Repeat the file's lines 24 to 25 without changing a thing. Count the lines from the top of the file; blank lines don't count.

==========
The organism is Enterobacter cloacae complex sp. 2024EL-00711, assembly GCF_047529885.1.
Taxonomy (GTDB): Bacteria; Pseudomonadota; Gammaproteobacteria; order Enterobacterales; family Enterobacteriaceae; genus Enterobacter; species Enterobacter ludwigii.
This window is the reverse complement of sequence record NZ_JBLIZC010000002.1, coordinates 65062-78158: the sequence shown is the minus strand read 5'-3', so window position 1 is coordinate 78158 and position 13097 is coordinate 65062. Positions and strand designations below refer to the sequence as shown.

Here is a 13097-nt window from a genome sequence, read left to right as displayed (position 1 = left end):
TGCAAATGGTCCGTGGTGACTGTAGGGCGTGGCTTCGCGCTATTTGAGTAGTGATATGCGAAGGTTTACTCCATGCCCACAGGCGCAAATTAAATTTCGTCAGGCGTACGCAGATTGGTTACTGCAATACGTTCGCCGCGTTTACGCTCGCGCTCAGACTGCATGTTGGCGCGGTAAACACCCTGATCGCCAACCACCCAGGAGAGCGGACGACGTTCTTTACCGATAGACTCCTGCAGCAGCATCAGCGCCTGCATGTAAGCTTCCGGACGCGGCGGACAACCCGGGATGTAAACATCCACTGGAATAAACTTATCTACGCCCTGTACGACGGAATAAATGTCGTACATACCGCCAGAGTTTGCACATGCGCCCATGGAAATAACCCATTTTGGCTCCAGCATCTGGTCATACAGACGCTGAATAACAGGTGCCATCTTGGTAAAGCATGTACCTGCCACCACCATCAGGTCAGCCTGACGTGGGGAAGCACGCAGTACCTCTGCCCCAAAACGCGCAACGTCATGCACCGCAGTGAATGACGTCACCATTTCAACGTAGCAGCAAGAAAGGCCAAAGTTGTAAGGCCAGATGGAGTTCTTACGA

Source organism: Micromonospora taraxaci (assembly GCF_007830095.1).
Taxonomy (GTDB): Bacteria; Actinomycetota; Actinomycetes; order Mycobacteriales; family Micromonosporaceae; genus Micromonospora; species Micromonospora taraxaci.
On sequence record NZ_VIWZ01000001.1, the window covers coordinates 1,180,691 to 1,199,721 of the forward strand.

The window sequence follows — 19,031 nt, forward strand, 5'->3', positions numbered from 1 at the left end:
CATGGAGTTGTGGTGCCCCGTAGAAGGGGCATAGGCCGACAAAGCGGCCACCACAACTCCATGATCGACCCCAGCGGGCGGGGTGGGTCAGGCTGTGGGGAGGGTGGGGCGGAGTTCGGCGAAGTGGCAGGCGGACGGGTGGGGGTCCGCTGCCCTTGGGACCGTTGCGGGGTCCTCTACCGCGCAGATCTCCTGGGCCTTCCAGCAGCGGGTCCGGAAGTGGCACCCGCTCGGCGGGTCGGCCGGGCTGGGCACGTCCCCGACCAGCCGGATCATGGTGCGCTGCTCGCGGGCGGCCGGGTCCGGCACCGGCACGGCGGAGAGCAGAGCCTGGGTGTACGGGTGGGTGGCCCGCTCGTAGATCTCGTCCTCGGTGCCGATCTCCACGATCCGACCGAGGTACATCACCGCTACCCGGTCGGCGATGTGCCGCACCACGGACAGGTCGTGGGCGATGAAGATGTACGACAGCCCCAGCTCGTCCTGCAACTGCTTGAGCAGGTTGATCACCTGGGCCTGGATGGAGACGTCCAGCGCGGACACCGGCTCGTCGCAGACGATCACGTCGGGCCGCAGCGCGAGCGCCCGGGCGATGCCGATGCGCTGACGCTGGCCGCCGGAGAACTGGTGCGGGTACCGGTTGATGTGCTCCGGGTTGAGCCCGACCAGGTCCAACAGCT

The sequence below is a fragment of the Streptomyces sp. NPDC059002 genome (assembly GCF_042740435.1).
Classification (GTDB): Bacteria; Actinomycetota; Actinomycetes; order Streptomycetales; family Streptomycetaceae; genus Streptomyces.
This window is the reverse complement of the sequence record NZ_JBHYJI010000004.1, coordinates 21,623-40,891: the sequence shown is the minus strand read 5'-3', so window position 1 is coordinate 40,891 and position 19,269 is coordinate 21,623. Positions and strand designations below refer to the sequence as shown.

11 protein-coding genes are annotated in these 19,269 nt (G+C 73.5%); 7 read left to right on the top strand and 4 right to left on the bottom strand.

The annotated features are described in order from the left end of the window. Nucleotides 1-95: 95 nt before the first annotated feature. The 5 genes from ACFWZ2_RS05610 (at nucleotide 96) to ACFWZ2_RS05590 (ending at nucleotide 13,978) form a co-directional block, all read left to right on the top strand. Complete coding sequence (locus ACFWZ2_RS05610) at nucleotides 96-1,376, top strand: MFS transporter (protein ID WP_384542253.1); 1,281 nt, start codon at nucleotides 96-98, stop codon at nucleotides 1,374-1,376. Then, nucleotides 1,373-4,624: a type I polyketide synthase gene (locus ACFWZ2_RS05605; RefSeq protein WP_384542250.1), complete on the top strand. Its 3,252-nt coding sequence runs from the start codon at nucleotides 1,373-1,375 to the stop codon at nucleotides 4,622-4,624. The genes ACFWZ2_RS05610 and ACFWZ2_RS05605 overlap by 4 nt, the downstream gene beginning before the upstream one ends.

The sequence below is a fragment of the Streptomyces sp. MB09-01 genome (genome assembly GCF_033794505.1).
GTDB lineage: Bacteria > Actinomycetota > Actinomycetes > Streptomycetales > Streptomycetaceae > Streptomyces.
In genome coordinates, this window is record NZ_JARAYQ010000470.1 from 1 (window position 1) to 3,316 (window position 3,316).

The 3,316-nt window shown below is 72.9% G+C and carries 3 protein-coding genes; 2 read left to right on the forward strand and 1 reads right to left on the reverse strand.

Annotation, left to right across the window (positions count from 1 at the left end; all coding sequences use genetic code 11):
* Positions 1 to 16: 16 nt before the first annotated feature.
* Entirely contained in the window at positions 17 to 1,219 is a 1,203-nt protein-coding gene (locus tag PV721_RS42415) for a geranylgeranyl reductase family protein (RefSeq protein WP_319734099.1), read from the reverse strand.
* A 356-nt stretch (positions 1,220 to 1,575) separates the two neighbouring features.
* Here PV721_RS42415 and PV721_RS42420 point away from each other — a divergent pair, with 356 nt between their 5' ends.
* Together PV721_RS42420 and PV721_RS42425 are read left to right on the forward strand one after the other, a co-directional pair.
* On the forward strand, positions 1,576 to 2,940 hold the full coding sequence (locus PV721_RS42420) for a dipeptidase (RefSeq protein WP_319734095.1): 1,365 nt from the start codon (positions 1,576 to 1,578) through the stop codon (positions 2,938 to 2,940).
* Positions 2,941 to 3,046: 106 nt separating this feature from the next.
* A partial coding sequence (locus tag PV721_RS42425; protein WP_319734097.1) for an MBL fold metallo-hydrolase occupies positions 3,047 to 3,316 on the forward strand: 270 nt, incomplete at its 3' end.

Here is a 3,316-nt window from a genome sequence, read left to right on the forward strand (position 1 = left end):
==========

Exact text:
* Here PV721_RS42415 and PV721_RS42420 point away from each other — a divergent pair, with 356 nt between their 5' ends.
* Together PV721_RS42420 and PV721_RS42425 are read left to right on the forward strand one after the other, a co-directional pair.